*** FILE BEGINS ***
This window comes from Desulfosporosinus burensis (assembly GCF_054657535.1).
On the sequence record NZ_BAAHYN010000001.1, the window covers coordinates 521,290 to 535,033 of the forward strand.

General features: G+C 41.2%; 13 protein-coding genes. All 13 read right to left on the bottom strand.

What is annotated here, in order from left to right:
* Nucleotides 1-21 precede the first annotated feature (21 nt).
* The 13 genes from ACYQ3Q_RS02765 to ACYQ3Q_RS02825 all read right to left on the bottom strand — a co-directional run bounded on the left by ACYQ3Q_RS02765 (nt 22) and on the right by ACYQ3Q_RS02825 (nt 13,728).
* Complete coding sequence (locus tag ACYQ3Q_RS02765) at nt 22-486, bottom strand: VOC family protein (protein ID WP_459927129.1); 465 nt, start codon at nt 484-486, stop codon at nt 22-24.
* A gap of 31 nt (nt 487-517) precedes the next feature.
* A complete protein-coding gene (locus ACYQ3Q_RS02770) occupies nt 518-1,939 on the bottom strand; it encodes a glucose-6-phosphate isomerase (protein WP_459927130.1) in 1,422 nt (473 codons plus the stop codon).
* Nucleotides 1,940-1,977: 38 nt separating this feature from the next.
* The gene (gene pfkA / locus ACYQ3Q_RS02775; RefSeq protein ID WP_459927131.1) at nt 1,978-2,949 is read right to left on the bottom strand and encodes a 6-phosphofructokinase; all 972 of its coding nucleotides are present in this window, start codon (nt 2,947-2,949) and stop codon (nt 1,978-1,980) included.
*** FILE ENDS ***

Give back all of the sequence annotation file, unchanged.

This window comes from Desulfosporosinus burensis (assembly GCF_054657535.1).
On the sequence record NZ_BAAHYN010000001.1, the window covers coordinates 521,290 to 535,033 of the forward strand.

General features: G+C 41.2%; 13 protein-coding genes. All 13 read right to left on the bottom strand.

What is annotated here, in order from left to right:
* Nucleotides 1-21 precede the first annotated feature (21 nt).
* The 13 genes from ACYQ3Q_RS02765 to ACYQ3Q_RS02825 all read right to left on the bottom strand — a co-directional run bounded on the left by ACYQ3Q_RS02765 (nt 22) and on the right by ACYQ3Q_RS02825 (nt 13,728).
* Complete coding sequence (locus tag ACYQ3Q_RS02765) at nt 22-486, bottom strand: VOC family protein (protein ID WP_459927129.1); 465 nt, start codon at nt 484-486, stop codon at nt 22-24.
* A gap of 31 nt (nt 487-517) precedes the next feature.
* A complete protein-coding gene (locus ACYQ3Q_RS02770) occupies nt 518-1,939 on the bottom strand; it encodes a glucose-6-phosphate isomerase (protein WP_459927130.1) in 1,422 nt (473 codons plus the stop codon).
* Nucleotides 1,940-1,977: 38 nt separating this feature from the next.
* The gene (gene pfkA / locus ACYQ3Q_RS02775; RefSeq protein ID WP_459927131.1) at nt 1,978-2,949 is read right to left on the bottom strand and encodes a 6-phosphofructokinase; all 972 of its coding nucleotides are present in this window, start codon (nt 2,947-2,949) and stop codon (nt 1,978-1,980) included.